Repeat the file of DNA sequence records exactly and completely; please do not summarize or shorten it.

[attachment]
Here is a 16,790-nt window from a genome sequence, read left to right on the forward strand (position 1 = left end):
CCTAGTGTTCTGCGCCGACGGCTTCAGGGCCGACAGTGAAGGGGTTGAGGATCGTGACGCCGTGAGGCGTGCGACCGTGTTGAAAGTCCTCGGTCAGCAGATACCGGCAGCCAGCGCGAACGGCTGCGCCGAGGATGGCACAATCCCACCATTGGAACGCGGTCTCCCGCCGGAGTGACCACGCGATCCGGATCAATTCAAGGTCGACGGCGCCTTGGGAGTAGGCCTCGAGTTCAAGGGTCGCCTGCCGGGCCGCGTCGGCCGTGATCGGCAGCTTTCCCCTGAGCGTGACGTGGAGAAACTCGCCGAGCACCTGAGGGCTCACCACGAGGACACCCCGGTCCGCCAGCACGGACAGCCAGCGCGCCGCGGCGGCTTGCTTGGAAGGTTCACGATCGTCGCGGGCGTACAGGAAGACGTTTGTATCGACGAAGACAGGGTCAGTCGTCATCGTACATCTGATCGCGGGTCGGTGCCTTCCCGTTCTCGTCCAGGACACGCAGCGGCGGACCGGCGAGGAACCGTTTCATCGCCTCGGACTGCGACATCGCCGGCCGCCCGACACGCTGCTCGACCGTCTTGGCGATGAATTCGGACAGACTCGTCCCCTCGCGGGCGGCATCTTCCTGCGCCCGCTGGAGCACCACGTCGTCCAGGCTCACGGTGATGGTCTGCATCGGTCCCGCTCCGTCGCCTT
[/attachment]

Here is a 16,790-nt window from a genome sequence, read left to right on the forward strand (position 1 = left end):
CCTAGTGTTCTGCGCCGACGGCTTCAGGGCCGACAGTGAAGGGGTTGAGGATCGTGACGCCGTGAGGCGTGCGACCGTGTTGAAAGTCCTCGGTCAGCAGATACCGGCAGCCAGCGCGAACGGCTGCGCCGAGGATGGCACAATCCCACCATTGGAACGCGGTCTCCCGCCGGAGTGACCACGCGATCCGGATCAATTCAAGGTCGACGGCGCCTTGGGAGTAGGCCTCGAGTTCAAGGGTCGCCTGCCGGGCCGCGTCGGCCGTGATCGGCAGCTTTCCCCTGAGCGTGACGTGGAGAAACTCGCCGAGCACCTGAGGGCTCACCACGAGGACACCCCGGTCCGCCAGCACGGACAGCCAGCGCGCCGCGGCGGCTTGCTTGGAAGGTTCACGATCGTCGCGGGCGTACAGGAAGACGTTTGTATCGACGAAGACAGGGTCAGTCGTCATCGTACATCTGATCGCGGGTCGGTGCCTTCCCGTTCTCGTCCAGGACACGCAGCGGCGGACCGGCGAGGAACCGTTTCATCGCCTCGGACTGCGACATCGCCGGCCGCCCGACACGCTGCTCGACCGTCTTGGCGATGAATTCGGACAGACTCGTCCCCTCGCGGGCGGCATCTTCCTGCGCCCGCTGGAGCACCACGTCGTCCAGGCTCACGGTGATGGTCTGCATCGGTCCCGCTCCGTCGCCTT